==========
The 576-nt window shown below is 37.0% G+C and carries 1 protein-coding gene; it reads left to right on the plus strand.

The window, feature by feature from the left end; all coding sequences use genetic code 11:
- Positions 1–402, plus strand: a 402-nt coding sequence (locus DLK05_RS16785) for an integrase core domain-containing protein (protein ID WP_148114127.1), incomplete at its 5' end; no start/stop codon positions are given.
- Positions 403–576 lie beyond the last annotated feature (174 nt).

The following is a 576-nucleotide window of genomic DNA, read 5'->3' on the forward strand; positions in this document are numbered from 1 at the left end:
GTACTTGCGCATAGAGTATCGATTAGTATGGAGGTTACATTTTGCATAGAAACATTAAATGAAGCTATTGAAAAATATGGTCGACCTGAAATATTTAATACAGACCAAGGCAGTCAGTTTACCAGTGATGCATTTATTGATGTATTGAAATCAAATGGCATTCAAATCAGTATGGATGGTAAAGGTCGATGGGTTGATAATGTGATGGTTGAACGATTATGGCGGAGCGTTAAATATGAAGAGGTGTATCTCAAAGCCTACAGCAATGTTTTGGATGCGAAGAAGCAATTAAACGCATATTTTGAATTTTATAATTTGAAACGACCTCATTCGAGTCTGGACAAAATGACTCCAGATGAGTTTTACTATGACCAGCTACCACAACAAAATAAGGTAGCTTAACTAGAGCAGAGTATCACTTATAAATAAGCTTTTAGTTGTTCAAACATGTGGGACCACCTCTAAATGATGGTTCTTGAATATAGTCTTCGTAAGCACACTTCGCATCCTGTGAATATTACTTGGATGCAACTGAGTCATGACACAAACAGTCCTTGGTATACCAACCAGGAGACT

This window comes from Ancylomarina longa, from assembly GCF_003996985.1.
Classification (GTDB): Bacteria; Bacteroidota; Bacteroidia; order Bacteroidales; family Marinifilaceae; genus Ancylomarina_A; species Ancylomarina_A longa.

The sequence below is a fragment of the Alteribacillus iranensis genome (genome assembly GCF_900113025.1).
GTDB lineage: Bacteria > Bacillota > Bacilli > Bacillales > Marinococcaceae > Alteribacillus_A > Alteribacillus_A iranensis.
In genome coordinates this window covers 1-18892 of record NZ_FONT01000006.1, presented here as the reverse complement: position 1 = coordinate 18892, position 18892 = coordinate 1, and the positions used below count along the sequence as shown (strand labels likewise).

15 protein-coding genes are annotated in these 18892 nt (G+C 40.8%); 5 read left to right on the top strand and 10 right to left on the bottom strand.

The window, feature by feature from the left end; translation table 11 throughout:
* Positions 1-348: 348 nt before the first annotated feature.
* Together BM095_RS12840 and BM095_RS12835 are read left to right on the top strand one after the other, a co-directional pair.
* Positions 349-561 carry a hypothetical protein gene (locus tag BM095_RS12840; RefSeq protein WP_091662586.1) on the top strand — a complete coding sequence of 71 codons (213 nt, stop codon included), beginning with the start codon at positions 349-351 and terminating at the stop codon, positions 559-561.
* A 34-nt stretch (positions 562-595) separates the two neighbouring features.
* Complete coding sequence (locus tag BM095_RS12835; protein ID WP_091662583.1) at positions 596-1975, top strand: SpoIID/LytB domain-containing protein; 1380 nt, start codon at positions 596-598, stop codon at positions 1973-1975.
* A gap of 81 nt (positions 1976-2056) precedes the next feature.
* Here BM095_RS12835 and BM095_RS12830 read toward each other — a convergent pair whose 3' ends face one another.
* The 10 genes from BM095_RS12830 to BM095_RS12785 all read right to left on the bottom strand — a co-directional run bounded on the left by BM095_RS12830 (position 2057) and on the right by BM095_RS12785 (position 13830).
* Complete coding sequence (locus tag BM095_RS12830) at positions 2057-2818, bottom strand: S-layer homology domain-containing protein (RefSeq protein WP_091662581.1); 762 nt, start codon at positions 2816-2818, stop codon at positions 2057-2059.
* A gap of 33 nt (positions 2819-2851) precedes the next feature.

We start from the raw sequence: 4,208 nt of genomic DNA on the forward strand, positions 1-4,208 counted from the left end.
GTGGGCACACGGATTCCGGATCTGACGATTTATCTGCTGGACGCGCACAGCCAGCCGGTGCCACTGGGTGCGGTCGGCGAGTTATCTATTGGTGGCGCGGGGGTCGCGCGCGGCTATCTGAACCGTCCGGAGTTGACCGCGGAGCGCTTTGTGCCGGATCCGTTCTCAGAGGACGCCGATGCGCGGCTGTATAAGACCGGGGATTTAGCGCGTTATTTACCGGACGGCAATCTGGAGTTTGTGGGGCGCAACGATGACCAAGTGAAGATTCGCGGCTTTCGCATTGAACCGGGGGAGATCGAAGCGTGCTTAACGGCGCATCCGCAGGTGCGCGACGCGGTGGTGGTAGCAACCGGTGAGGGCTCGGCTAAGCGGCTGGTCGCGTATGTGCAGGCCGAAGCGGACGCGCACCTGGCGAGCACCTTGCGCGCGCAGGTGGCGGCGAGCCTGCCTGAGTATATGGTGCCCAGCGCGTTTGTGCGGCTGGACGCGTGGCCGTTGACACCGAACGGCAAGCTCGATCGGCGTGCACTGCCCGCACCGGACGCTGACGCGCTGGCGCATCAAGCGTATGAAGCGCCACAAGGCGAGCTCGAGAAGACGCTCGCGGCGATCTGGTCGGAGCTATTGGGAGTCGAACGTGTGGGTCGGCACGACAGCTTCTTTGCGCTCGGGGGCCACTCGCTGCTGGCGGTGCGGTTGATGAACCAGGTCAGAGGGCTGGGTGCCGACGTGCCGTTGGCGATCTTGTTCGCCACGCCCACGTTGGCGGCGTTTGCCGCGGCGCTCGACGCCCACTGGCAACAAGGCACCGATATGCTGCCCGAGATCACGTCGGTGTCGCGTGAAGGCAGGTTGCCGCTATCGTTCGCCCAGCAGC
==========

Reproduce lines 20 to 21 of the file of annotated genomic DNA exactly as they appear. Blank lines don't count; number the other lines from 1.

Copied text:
* Here BM095_RS12835 and BM095_RS12830 read toward each other — a convergent pair whose 3' ends face one another.
* The 10 genes from BM095_RS12830 to BM095_RS12785 all read right to left on the bottom strand — a co-directional run bounded on the left by BM095_RS12830 (position 2057) and on the right by BM095_RS12785 (position 13830).